CRIME CULTURE: The popularity of true crime podcasts and investigative crime documentaries has exploded over the past five years. Greenlight – the debut novel by stand-up comedian Benjamin Stevenson – places the media right in the centre of a young backpacker’s murder. Therese Taylor with her view on this new Aussie thriller.
There have been a number of crime novels written by journalists and their ilk, whose protagonists are media figures, and whose plots revolve around the way that crime is reported.
Greenlight is a quality addition to this genre. It is deftly plotted, and persuasive.
The novel is set in Sydney and the Hunter Valley. Lawyers, television producers, journalists and wine makers jostle for the right to proclaim the guilt of whoever it is that is responsible for a the murder of a young woman backpacker.
The scenes set in the vineyards and cellars of the Hunter Valley present a unanimous community. A small village all stick together and show a united face to the world. I felt that this part of the novel, which represents a single point of view in a village, and a unique set of outcasts in one family, might be overdone.
People who come from the Hunter Valley tend to remember the strong community ties, which are constantly woven around rivalries, disputes and shifting friendships. Everyone is together, but no one can agree on anything. However, in this novel, they do.
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The pictures of media outlets, with their squabbling staffs and fonts of energy, has a sense of being more true to life.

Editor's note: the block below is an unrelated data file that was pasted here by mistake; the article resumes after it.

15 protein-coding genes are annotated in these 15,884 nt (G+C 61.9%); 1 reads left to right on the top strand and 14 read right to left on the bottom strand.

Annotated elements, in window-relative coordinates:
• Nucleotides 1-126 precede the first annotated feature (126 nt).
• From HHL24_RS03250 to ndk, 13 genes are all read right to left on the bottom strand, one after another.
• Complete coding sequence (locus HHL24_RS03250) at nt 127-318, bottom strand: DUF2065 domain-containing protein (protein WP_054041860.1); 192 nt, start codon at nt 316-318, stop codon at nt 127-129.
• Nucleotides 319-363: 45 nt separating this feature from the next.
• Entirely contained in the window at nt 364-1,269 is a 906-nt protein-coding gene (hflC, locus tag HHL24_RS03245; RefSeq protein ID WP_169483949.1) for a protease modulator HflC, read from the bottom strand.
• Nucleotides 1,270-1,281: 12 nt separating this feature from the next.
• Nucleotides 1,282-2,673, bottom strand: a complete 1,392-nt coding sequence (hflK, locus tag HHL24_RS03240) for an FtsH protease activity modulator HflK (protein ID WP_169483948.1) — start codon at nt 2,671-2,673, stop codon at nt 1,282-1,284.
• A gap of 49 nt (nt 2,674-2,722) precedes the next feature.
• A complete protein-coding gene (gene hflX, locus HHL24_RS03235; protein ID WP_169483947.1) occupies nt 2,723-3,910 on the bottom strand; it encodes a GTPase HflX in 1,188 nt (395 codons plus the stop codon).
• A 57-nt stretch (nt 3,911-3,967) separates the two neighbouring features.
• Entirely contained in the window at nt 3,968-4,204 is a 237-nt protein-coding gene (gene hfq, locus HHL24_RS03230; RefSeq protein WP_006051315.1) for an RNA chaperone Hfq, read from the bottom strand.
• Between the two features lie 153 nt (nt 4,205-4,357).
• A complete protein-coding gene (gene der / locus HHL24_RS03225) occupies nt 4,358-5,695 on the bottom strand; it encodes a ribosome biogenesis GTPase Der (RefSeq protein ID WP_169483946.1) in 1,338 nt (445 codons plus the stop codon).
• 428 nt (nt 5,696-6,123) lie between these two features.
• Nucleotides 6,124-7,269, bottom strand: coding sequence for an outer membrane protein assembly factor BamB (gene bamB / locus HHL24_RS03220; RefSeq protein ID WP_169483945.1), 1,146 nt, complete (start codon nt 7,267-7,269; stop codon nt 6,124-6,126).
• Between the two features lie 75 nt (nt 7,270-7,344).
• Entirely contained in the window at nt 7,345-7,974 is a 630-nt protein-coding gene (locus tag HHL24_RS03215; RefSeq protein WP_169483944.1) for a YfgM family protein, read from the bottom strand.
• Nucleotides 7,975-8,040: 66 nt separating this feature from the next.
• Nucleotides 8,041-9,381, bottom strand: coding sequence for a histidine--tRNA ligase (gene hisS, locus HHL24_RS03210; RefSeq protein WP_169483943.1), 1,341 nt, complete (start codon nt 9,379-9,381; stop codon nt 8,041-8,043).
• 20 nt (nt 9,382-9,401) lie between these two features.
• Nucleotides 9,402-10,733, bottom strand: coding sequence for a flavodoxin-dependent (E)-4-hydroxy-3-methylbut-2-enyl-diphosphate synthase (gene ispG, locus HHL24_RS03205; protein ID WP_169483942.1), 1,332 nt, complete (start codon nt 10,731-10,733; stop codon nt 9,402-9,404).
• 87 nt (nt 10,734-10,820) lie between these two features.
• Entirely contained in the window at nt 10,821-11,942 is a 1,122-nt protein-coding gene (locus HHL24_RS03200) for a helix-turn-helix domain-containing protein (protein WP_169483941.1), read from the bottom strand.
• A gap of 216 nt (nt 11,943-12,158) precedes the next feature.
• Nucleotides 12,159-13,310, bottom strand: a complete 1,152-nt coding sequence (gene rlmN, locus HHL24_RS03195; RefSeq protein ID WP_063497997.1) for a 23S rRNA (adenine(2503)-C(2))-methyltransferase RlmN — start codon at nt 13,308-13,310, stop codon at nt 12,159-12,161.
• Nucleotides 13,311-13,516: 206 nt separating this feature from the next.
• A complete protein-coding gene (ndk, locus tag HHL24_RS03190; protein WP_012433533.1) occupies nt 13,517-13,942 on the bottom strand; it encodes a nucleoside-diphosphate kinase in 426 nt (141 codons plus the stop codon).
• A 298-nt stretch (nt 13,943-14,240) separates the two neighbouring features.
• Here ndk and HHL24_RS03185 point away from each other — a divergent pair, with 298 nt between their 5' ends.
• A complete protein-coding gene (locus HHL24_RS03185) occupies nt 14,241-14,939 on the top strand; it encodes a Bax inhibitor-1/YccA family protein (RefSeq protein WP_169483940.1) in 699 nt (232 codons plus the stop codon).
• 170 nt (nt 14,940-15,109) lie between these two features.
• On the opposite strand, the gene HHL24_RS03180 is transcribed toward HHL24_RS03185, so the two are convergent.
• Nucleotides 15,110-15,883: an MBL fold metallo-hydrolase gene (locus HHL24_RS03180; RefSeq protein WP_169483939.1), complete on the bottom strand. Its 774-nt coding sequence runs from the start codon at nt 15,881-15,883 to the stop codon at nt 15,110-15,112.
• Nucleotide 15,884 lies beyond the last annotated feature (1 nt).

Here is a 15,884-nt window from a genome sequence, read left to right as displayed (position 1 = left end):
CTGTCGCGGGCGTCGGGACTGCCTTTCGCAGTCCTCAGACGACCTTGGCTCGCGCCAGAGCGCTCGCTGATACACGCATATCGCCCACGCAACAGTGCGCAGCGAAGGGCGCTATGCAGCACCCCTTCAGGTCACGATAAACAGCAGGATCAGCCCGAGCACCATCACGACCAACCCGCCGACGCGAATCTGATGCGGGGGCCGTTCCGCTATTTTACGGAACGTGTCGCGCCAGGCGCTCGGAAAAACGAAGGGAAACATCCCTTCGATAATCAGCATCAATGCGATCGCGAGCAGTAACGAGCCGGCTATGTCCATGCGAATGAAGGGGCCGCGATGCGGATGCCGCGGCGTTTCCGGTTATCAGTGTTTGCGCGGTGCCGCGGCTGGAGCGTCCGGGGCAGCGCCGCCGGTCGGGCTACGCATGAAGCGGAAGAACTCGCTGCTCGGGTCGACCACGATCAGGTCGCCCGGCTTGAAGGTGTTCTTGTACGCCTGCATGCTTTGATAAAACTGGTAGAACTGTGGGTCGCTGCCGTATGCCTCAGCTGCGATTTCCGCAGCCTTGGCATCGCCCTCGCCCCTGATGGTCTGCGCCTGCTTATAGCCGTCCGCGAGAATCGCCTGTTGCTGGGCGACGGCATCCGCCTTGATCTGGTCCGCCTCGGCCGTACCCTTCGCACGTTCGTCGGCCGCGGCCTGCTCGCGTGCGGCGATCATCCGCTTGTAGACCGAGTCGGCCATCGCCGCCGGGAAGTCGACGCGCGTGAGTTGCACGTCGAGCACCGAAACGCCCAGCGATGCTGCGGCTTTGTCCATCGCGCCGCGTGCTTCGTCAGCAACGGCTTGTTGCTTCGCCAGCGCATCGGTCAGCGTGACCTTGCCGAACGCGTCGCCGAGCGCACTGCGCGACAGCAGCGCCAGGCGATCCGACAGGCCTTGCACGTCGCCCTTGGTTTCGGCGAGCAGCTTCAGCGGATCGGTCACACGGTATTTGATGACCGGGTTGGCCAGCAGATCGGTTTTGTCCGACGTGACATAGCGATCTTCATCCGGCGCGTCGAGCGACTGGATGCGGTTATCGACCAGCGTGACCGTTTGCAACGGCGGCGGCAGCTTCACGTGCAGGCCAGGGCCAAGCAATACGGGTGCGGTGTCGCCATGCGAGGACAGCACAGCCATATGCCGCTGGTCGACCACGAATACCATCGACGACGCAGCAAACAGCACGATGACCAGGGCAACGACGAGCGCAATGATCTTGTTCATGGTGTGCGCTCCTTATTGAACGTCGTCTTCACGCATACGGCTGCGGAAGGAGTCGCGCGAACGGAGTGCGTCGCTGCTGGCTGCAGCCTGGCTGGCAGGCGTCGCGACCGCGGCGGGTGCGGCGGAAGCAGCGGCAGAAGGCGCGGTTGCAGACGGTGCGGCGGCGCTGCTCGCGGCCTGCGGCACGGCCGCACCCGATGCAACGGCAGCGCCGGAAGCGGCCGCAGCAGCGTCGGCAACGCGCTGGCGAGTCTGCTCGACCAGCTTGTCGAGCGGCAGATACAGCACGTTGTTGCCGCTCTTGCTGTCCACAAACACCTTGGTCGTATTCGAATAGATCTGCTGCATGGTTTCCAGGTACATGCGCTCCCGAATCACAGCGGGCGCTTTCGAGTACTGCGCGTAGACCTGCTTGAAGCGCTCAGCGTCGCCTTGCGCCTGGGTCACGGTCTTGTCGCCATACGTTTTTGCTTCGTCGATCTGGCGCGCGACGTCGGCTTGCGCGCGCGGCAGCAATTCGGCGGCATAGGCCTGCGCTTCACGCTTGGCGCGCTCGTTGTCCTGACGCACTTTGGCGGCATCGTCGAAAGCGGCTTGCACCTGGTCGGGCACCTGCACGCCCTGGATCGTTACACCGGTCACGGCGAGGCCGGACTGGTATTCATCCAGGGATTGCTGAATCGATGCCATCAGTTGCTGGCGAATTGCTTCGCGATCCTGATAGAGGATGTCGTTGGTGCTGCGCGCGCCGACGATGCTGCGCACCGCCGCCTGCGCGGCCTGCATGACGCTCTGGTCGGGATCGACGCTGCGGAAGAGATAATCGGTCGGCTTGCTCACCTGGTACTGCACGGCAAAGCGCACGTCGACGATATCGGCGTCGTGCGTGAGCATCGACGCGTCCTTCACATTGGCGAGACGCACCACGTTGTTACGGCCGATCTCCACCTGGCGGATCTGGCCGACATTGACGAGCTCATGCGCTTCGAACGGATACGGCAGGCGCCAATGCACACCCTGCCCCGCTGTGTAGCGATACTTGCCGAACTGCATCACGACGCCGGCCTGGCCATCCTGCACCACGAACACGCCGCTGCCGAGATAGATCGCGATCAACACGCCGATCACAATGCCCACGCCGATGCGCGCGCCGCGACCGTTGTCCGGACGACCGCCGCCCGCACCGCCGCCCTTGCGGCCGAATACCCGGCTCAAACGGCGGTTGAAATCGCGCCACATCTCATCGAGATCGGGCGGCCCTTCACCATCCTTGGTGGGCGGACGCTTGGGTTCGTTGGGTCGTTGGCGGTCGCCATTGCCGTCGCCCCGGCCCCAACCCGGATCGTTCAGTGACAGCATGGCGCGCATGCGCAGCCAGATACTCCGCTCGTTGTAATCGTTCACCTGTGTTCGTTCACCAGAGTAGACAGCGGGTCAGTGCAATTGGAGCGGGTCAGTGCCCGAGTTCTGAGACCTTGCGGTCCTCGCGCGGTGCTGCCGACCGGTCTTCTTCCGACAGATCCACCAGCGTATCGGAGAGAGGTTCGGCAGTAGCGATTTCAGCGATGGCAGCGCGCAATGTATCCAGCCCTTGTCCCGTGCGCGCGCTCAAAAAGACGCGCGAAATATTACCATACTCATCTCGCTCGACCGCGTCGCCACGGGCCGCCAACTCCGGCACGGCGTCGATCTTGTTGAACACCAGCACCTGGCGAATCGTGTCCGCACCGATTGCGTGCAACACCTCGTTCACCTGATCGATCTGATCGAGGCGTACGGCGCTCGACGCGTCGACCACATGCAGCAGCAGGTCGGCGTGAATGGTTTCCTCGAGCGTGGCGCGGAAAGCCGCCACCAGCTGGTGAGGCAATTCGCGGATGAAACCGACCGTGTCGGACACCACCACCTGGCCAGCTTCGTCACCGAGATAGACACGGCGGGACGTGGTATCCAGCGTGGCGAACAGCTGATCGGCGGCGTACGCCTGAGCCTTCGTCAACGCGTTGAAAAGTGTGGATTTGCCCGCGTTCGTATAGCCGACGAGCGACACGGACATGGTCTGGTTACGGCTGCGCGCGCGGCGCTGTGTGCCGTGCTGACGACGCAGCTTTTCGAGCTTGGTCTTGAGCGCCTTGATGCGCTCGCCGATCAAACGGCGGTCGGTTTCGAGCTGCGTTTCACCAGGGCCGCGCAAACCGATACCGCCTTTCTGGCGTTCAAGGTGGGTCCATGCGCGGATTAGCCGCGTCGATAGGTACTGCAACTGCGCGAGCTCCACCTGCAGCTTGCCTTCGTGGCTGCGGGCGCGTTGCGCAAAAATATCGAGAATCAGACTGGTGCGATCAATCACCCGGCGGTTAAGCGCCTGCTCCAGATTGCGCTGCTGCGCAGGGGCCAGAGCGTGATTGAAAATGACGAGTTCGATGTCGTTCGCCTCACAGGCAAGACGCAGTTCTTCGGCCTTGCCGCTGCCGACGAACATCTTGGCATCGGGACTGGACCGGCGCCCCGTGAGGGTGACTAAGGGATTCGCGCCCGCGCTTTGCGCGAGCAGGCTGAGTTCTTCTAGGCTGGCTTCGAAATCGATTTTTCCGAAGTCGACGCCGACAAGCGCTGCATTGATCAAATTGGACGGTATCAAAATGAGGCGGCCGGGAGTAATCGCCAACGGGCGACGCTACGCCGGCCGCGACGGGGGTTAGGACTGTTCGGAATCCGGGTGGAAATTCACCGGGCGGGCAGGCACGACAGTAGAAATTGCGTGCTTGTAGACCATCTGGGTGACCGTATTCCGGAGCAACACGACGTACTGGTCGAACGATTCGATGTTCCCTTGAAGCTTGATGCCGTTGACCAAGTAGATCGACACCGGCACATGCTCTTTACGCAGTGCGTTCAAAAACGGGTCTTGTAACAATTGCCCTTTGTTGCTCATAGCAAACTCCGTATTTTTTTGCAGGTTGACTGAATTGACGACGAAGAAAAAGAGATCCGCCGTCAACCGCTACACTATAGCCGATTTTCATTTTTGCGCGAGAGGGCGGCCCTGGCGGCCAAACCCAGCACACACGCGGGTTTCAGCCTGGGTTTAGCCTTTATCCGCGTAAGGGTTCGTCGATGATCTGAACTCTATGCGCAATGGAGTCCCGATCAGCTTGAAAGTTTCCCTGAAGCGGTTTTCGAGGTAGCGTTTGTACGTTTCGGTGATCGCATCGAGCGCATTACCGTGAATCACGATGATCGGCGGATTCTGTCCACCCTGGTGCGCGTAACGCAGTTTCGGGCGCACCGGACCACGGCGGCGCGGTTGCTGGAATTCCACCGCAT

Greenlight offers a fascinating view of the wine industry, with its achievements, but its frequent undertones of snobbery and greed. And the vineyards, which in their ordered ranks can resemble a gallery, are like the fine art industry – susceptible to fakes.
The backpackers who appear and disappear in the rural landscape are like allegories of loss, and of the terrible crimes which are so easily concealed in endless expanse of Australian rurality.
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The novel, keeping to the conventions of crime novels, has one chief character who is a tireless investigator. His name is Jack Quick. Is this a nod to Christina Stead, who had a James Quick in her benchmark Australian novel, For Love Alone?
Jack Quick has an eating disorder, and a theme of solitude in his life. His brother is a brain damaged invalid, after a boyhood accident. His life appears to be a reversal of the Australian patterns of male bonding and secure gender roles.
This is Benjamin Stevenson’s debut novel, and it is indeed a very good book. It puts the reporting of crime into the plot of a crime novel. Recommended reading.
Greenlight by Benjamin Stevenson. Penguin Books, Australia. IBSN 9780143789871.
Feature Image: Author Benjamin Stevenson (Photo: Amelia Dowd)